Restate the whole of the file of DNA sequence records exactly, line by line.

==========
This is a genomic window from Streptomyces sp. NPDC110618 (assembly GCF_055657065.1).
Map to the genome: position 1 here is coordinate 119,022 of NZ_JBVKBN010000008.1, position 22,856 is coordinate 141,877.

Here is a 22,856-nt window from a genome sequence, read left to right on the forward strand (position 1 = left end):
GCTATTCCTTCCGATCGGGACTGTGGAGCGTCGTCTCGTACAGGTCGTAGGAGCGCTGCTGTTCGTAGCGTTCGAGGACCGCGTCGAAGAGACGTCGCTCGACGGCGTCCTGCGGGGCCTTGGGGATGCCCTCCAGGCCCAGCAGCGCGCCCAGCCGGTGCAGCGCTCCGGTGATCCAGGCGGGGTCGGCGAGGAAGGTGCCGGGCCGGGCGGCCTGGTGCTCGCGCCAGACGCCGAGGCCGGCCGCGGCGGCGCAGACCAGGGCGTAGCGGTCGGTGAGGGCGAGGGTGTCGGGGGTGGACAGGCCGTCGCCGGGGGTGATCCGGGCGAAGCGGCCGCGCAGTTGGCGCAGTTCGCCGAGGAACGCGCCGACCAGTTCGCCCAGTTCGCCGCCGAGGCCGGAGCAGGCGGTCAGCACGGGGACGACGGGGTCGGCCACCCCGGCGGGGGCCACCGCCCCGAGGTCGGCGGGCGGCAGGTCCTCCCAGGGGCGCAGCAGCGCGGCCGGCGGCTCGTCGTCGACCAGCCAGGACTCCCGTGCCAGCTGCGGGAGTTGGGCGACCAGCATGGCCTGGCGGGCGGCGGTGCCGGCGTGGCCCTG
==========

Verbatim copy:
This is a genomic window from Streptomyces sp. NPDC110618 (assembly GCF_055657065.1).
Map to the genome: position 1 here is coordinate 119,022 of NZ_JBVKBN010000008.1, position 22,856 is coordinate 141,877.

Here is a 22,856-nt window from a genome sequence, read left to right on the forward strand (position 1 = left end):
GCTATTCCTTCCGATCGGGACTGTGGAGCGTCGTCTCGTACAGGTCGTAGGAGCGCTGCTGTTCGTAGCGTTCGAGGACCGCGTCGAAGAGACGTCGCTCGACGGCGTCCTGCGGGGCCTTGGGGATGCCCTCCAGGCCCAGCAGCGCGCCCAGCCGGTGCAGCGCTCCGGTGATCCAGGCGGGGTCGGCGAGGAAGGTGCCGGGCCGGGCGGCCTGGTGCTCGCGCCAGACGCCGAGGCCGGCCGCGGCGGCGCAGACCAGGGCGTAGCGGTCGGTGAGGGCGAGGGTGTCGGGGGTGGACAGGCCGTCGCCGGGGGTGATCCGGGCGAAGCGGCCGCGCAGTTGGCGCAGTTCGCCGAGGAACGCGCCGACCAGTTCGCCCAGTTCGCCGCCGAGGCCGGAGCAGGCGGTCAGCACGGGGACGACGGGGTCGGCCACCCCGGCGGGGGCCACCGCCCCGAGGTCGGCGGGCGGCAGGTCCTCCCAGGGGCGCAGCAGCGCGGCCGGCGGCTCGTCGTCGACCAGCCAGGACTCCCGTGCCAGCTGCGGGAGTTGGGCGACCAGCATGGCCTGGCGGGCGGCGGTGCCGGCGTGGCCCTG